My Visit to Crestron HQ: Where Acceptable is Just Not Good Enough
Have you ever looked at two seemingly similar items on the shelf of a store, or more likely, two similar items on your Amazon wish list, and wondered, “Why is one more expensive than the other?” I know I have. With Amazon, it’s easy to use the online reviews to help determine the difference in value, but in the Pro AV world, it can be a bit more difficult.
Recently, I had the opportunity to see first-hand how one manufacturer adds significant value to their products. Most of the difference comes in the form of ease of use and reliability, but some of the value goes even deeper.
Crestron has been known for the quality of their products since as long as long as I can remember. When you install Crestron products into your AV system, they just work, and work well.
Last month, Brian Rhatigan (Almo BDM Director) and I visited Crestron’s facility in New Jersey, and were treated to a day of hospitality and education. Not just an education on Crestron’s product line, which I felt I knew pretty well, but rather an education on their company focus – quality. Not just a quality in product, but also a quality user experience.
We were fortunate enough to have Dave Silberstein, Crestron’s Director of Inside Sale, set aside an entire day to provide us with a guided tour of their facilities, along with a visual summary of their research, design, and manufacturing process from start to finish. I’ll go ahead and speak for Brian here when I say, we were impressed.
A couple of things really stood out for me, besides the quality of their customer experience center (You could throw one heck of a party in there).
Here are some highlights I wanted to share:
Crestron has an entire staff of engineers devoted to the design of new products. Currently 40% of their net profit is put back into their R&D department, and what a department it was. Some of the brightest minds in the industry are working on developing the next piece of cutting edge technology. And they have some of the best “toys” to play with. From flow jets to 3D printers and beyond, they have the tools to develop every component of a prototype.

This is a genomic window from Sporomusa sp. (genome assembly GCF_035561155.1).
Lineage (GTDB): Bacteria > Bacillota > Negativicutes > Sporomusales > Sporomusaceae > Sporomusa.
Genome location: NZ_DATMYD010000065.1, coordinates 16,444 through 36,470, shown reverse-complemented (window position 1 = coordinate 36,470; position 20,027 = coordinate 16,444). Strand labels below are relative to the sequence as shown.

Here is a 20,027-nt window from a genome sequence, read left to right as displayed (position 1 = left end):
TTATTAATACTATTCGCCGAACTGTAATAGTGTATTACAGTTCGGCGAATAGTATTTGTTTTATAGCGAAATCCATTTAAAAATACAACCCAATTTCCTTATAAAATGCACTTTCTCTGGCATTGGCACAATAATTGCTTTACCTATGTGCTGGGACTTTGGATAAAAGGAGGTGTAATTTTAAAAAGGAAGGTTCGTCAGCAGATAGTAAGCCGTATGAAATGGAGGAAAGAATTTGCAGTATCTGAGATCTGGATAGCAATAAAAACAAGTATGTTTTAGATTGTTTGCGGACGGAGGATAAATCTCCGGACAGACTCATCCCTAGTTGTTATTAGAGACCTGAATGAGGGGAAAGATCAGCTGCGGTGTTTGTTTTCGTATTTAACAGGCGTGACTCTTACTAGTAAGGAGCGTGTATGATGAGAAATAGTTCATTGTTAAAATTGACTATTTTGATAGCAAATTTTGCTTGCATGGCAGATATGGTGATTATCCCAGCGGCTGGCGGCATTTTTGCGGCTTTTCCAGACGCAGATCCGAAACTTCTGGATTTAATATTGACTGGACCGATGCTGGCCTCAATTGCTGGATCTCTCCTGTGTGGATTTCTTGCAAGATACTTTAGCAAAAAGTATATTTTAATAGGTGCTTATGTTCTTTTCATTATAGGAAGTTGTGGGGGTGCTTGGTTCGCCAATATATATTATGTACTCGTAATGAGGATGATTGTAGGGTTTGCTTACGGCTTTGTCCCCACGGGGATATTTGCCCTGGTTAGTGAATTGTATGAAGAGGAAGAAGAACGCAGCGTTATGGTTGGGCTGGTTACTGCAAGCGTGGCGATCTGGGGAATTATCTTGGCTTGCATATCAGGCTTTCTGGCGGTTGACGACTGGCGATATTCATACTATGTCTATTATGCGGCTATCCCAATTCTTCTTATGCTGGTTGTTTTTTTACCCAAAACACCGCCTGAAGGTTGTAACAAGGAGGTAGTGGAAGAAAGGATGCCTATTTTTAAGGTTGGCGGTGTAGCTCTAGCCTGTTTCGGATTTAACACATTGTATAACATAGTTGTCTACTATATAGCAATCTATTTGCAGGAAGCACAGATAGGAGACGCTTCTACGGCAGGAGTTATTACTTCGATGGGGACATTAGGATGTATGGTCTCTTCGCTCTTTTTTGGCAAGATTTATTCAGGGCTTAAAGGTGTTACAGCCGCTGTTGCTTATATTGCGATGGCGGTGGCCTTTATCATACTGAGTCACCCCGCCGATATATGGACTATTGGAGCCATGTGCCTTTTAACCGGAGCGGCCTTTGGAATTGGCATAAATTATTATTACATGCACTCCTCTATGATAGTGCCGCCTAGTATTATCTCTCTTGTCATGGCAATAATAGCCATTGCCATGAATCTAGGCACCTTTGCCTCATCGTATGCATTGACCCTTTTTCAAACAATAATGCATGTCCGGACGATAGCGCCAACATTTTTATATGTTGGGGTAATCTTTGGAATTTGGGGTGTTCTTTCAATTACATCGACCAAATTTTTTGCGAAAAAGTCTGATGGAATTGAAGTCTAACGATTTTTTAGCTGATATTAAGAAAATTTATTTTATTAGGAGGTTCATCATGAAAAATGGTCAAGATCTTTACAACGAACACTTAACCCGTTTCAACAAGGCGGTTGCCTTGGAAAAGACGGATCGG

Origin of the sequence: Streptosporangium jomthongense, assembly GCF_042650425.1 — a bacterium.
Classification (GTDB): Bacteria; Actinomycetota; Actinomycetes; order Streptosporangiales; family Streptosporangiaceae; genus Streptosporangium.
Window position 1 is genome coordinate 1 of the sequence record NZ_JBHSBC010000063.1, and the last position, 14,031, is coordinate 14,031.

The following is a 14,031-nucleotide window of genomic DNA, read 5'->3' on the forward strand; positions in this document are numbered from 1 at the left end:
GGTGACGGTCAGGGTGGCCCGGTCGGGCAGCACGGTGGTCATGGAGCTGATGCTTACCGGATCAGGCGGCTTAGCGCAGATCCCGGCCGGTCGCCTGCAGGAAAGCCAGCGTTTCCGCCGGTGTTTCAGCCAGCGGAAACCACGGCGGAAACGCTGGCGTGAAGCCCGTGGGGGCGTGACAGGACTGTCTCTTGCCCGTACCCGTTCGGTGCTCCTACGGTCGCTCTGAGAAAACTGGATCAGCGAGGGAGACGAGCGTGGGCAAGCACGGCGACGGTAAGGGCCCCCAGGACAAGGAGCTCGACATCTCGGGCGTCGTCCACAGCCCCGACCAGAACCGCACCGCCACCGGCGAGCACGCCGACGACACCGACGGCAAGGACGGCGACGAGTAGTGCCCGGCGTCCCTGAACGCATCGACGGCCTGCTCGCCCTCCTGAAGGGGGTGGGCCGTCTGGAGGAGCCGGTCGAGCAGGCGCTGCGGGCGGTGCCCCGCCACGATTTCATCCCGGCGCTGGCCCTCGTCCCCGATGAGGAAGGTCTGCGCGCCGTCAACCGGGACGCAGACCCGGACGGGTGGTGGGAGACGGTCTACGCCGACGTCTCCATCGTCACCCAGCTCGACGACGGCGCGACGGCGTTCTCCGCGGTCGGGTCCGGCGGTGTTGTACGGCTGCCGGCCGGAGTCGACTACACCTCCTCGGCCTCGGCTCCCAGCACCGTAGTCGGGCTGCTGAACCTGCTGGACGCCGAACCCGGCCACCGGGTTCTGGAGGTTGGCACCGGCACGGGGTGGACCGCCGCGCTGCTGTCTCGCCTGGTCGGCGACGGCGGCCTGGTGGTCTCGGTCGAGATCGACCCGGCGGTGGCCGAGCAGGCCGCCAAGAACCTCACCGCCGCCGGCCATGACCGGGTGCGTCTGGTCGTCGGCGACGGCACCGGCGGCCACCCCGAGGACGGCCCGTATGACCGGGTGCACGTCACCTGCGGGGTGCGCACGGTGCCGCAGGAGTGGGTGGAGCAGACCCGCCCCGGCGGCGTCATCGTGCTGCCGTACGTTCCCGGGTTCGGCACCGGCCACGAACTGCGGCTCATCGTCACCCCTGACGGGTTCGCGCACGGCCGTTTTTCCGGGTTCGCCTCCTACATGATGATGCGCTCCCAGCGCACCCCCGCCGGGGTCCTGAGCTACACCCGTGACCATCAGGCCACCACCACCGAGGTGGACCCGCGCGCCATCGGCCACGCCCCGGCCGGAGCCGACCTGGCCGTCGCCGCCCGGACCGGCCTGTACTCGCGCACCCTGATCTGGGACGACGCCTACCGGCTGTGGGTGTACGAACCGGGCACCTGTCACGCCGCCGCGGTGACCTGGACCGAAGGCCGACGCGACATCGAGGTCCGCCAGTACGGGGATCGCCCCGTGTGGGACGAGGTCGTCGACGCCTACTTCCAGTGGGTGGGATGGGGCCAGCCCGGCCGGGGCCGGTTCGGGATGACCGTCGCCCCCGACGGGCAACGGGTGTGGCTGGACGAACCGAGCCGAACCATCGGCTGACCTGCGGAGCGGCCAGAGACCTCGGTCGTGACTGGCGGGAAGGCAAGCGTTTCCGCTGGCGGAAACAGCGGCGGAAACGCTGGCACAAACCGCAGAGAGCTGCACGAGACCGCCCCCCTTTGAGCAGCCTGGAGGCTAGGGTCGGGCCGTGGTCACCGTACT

Their testing facility was incredible. One fascinating sight was an enormous system of their current and past products. The system is primarily used to test any software / firmware due to be released, to verify that it doesn’t have any adverse effect on older systems still in use. This is something I appreciated as it seems like each firmware released on my phone brings it closer to its demise.
Another impressive sight was the “wall” of 100 displays being used to test a video conferencing system with 100 end points. It seems that testing, let’s say, 10 endpoints would be acceptable, but fortunately for Crestron’s clients, acceptable is just not good enough.
Their technical support is provided regionally to better understand and support their local customer’s needs. This isn’t so special, but what was, is each technician has a full system located at their desk. It made for a crazy looking workspace, but it allows each technician to actively participate in the troubleshooting process, instead of just searching for a solution in their knowledge base. In addition to this, older items are located just a few steps away, so the technician is able to grab whatever is needed to try and duplicate what is being used in the field. We even spotted a slide projector controller in this “closet of technology past” – something that harkens back to the roots of where Crestron began.
It’s hard to put into words just how impressive the Crestron facility is, and how dedicated they are to producing a quality product. Luckily their long run of producing excellent, industry leading products has created a reputation that our industry already equates with quality.